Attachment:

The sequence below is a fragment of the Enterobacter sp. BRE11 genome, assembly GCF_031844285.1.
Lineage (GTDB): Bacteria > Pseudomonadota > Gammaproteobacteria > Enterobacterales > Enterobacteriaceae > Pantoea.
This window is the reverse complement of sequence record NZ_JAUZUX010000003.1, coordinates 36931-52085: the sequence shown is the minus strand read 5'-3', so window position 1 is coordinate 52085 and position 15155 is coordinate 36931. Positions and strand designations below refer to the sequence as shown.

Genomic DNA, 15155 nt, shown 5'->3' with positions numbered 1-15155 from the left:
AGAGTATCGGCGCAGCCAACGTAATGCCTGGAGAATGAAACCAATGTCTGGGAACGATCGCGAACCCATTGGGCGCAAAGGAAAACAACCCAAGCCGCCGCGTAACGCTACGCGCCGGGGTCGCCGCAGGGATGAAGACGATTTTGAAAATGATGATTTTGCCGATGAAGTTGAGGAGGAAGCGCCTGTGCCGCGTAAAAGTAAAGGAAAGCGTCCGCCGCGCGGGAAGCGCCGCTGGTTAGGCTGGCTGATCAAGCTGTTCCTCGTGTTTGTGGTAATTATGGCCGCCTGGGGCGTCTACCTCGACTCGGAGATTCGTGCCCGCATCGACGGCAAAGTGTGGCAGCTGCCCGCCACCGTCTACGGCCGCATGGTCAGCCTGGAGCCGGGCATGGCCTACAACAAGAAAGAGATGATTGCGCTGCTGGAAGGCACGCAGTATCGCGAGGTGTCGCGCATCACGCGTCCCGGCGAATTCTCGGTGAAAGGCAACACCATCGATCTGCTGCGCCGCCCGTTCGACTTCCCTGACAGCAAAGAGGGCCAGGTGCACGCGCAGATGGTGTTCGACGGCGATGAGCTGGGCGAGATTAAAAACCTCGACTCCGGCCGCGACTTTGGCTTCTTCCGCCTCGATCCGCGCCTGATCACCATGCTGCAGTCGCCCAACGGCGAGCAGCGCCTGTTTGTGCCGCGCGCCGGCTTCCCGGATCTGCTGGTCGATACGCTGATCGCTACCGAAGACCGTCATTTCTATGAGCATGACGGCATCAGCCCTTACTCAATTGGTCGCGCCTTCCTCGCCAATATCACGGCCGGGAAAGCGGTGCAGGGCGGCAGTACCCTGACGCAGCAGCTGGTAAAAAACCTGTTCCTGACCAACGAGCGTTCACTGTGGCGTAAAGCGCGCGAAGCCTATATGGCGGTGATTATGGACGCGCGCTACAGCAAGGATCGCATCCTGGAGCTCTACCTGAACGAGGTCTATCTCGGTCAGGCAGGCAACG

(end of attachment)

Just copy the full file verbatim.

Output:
The sequence below is a fragment of the Enterobacter sp. BRE11 genome, assembly GCF_031844285.1.
Lineage (GTDB): Bacteria > Pseudomonadota > Gammaproteobacteria > Enterobacterales > Enterobacteriaceae > Pantoea.
This window is the reverse complement of sequence record NZ_JAUZUX010000003.1, coordinates 36931-52085: the sequence shown is the minus strand read 5'-3', so window position 1 is coordinate 52085 and position 15155 is coordinate 36931. Positions and strand designations below refer to the sequence as shown.

Genomic DNA, 15155 nt, shown 5'->3' with positions numbered 1-15155 from the left:
AGAGTATCGGCGCAGCCAACGTAATGCCTGGAGAATGAAACCAATGTCTGGGAACGATCGCGAACCCATTGGGCGCAAAGGAAAACAACCCAAGCCGCCGCGTAACGCTACGCGCCGGGGTCGCCGCAGGGATGAAGACGATTTTGAAAATGATGATTTTGCCGATGAAGTTGAGGAGGAAGCGCCTGTGCCGCGTAAAAGTAAAGGAAAGCGTCCGCCGCGCGGGAAGCGCCGCTGGTTAGGCTGGCTGATCAAGCTGTTCCTCGTGTTTGTGGTAATTATGGCCGCCTGGGGCGTCTACCTCGACTCGGAGATTCGTGCCCGCATCGACGGCAAAGTGTGGCAGCTGCCCGCCACCGTCTACGGCCGCATGGTCAGCCTGGAGCCGGGCATGGCCTACAACAAGAAAGAGATGATTGCGCTGCTGGAAGGCACGCAGTATCGCGAGGTGTCGCGCATCACGCGTCCCGGCGAATTCTCGGTGAAAGGCAACACCATCGATCTGCTGCGCCGCCCGTTCGACTTCCCTGACAGCAAAGAGGGCCAGGTGCACGCGCAGATGGTGTTCGACGGCGATGAGCTGGGCGAGATTAAAAACCTCGACTCCGGCCGCGACTTTGGCTTCTTCCGCCTCGATCCGCGCCTGATCACCATGCTGCAGTCGCCCAACGGCGAGCAGCGCCTGTTTGTGCCGCGCGCCGGCTTCCCGGATCTGCTGGTCGATACGCTGATCGCTACCGAAGACCGTCATTTCTATGAGCATGACGGCATCAGCCCTTACTCAATTGGTCGCGCCTTCCTCGCCAATATCACGGCCGGGAAAGCGGTGCAGGGCGGCAGTACCCTGACGCAGCAGCTGGTAAAAAACCTGTTCCTGACCAACGAGCGTTCACTGTGGCGTAAAGCGCGCGAAGCCTATATGGCGGTGATTATGGACGCGCGCTACAGCAAGGATCGCATCCTGGAGCTCTACCTGAACGAGGTCTATCTCGGTCAGGCAGGCAACG